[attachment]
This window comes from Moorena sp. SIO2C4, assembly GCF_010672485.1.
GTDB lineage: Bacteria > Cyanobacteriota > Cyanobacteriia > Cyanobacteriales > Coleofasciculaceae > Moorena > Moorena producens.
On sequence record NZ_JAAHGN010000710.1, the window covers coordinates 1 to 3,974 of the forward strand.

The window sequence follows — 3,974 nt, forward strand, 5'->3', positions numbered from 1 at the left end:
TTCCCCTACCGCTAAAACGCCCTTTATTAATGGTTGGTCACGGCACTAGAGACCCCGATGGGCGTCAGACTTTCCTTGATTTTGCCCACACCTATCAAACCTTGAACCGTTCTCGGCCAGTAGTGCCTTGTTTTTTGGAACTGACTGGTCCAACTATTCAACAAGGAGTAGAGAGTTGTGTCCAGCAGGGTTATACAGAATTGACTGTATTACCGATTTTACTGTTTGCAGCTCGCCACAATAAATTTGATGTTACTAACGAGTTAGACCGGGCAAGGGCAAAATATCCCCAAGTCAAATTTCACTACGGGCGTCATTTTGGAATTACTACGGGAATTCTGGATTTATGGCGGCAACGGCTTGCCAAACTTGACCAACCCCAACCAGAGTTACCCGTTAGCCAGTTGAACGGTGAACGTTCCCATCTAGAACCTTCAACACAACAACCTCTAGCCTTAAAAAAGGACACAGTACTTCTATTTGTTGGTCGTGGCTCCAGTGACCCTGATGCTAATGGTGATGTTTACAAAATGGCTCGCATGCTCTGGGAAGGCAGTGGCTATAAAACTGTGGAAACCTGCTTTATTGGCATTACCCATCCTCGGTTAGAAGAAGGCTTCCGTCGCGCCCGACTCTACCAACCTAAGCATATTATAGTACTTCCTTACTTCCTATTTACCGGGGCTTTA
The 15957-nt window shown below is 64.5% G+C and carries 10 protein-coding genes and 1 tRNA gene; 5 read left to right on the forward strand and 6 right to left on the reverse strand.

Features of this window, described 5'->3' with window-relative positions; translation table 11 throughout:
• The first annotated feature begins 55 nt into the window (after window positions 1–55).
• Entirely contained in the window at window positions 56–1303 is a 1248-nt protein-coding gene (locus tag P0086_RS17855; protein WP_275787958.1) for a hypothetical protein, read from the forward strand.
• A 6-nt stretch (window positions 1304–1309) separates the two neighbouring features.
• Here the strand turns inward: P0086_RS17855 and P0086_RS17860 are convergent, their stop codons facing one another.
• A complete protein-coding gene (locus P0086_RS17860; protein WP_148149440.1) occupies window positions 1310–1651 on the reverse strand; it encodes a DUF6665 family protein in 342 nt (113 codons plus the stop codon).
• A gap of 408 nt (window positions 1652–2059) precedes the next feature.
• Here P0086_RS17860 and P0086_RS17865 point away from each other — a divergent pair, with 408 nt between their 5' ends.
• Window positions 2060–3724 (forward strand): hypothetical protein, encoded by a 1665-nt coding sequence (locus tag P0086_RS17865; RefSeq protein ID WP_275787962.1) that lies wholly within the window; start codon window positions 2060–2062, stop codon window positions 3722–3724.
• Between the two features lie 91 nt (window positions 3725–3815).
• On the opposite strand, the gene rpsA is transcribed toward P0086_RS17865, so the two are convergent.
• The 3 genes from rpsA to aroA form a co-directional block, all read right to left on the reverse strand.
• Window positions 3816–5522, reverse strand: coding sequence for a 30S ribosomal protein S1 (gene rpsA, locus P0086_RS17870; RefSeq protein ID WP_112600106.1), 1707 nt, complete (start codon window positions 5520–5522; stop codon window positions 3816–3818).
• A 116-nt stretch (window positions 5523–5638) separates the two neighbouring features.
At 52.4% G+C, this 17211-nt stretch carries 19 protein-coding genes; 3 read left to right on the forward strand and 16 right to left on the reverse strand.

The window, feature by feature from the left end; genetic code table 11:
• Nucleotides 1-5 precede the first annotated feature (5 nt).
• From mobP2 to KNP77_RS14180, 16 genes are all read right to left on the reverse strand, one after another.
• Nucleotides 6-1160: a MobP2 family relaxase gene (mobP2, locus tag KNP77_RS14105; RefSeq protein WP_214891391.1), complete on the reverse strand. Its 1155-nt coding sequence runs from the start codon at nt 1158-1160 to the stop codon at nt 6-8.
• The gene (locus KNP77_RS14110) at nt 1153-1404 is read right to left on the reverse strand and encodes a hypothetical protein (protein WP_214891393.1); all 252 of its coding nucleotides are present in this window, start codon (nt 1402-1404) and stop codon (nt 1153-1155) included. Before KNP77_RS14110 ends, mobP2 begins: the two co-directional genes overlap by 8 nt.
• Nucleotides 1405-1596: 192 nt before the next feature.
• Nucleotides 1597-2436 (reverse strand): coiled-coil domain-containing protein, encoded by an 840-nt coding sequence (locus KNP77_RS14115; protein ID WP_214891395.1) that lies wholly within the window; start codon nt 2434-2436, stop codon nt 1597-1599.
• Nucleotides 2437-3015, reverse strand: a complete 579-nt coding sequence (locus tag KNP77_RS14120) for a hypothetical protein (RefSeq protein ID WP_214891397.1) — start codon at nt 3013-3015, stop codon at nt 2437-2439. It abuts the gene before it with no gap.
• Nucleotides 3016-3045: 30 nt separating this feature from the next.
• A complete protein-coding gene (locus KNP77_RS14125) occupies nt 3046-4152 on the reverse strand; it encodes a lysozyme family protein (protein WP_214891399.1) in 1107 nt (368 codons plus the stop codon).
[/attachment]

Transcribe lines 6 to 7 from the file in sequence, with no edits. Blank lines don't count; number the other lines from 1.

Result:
The 15957-nt window shown below is 64.5% G+C and carries 10 protein-coding genes and 1 tRNA gene; 5 read left to right on the forward strand and 6 right to left on the reverse strand.

Features of this window, described 5'->3' with window-relative positions; translation table 11 throughout: